China-led mining in Myanmar fuels rights abuses, pollution


Though China is the world’s largest producer of rare earth minerals, it buys the ore from neighbouring Myanmar, exploiting its cheaper labour….reports Asian Lite News

Chinas outsourcing of rare earth mining to Myanmar has prompted a rapid expansion of the industry there, fuelling human rights abuses, damaging the environment and propping up pro-juna militias, according to a new report published by rights group Global Witness.

The report, entitled “Myanmar’s Poisoned Mountains”, used satellite imagery to determine that what amounted to a “handful” of rare earth mines in Myanmar’s Kachin state in 2016 had ballooned to more than 2,700 mining collection pools at almost 300 separate locations, covering an area the size of Singapore, by March 2022, slightly more than a year after the military seized power in a coup, RFA reported..

Global Witness found that China had outsourced much of its industry across the border to a remote corner of Kachin state, which it said is now the world’s largest source of the minerals used in green energy technologies, smartphones and home electronics.

“Our investigation reveals that China has effectively offshored this toxic industry to Myanmar over the past few years, with terrible consequences for local communities and the environment,” RFA quoted Global Witness CEO Mike Davis as saying.

The local warlord in charge of the mining territory, Zakhung Ting Ying, has become the “central broker” of Myanmar’s rare earth industry, the report said, along with other leaders of militias loyal to the military regime, making backroom deals with Chinese companies that are illegal under the country’s laws.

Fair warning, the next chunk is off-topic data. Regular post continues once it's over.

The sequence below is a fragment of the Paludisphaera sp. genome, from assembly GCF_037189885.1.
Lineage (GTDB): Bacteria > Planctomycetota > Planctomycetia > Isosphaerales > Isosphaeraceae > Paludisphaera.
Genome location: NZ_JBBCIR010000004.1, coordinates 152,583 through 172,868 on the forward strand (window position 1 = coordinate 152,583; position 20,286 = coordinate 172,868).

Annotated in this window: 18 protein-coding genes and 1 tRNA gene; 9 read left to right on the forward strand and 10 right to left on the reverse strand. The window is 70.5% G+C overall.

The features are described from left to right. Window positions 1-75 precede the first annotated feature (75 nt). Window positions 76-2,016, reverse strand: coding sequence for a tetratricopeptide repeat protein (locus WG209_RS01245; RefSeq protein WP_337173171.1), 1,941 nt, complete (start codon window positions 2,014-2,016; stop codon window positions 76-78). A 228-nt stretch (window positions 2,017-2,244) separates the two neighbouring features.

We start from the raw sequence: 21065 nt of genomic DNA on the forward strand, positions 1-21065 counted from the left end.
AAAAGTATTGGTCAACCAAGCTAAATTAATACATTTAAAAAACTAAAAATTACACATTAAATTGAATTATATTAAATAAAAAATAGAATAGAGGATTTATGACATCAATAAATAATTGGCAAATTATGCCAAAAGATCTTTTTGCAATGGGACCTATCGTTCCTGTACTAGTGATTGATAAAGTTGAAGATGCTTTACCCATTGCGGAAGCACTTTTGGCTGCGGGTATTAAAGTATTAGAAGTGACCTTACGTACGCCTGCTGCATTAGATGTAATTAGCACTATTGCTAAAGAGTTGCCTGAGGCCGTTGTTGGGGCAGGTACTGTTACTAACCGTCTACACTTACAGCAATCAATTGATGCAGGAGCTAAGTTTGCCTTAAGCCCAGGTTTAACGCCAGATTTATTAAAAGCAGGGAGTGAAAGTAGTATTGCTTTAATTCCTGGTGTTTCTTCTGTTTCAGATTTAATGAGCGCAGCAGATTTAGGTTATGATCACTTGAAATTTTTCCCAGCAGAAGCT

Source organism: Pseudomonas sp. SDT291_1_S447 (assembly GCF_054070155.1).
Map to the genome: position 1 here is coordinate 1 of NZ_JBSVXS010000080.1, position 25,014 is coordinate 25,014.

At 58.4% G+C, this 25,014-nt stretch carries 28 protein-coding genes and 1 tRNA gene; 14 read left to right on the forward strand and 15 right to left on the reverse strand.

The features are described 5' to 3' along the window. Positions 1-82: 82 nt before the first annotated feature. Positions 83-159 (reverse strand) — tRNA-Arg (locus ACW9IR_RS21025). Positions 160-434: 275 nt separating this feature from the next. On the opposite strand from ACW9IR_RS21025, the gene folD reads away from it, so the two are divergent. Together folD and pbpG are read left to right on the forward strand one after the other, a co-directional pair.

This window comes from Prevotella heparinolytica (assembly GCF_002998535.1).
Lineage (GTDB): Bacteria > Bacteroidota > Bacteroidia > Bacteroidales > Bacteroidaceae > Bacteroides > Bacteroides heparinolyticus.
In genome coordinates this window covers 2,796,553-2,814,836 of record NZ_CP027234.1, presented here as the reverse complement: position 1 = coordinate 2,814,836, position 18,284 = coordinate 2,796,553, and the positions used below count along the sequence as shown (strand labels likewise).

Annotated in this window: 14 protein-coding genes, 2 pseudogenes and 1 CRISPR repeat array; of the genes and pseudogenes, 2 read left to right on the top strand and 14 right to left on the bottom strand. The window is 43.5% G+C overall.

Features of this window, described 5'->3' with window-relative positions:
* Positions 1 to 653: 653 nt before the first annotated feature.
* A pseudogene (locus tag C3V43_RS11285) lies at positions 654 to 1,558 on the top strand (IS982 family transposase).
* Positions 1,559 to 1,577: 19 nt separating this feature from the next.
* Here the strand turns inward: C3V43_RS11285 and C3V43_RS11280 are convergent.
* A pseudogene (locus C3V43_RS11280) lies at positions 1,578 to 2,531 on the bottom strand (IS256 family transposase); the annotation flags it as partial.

Global Witness noted that the processes used to extract heavy rare earth minerals have polluted local ecosystems, destroyed livelihoods and poisoned drinking water. It said multiple health issues reported near the rare earth mines in China have also been reported by residents living close to the mines in Myanmar.

Global Witness said that its findings come amid a huge increase in demand for the minerals as production of green energy technologies ramps up. Sales of processed rare earth minerals for magnet productions are expected to triple by 2035.

The group warned of a high risk that the minerals are finding their way into the supply chains of major household name companies that use heavy rare earths in their products including Tesla, Volkswagen, General Motors, Siemens and Mitsubishi Electric, RFA reported.

The US Geological Survey estimates that about 240,000 tons of rare earth minerals were mined globally in 2020, with China accounting for 140,000 tons, followed by the US with 38,000 tons and Myanmar with 30,000 tons.

Though China is the world’s largest producer of rare earth minerals, it buys the ore from neighbouring Myanmar, exploiting its cheaper labour.

Myanmar exported more than 140,000 tons of rare earth deposits to China, worth more than $1 billion between May 2017 and October 2021, according to China’s State Taxation Administration.

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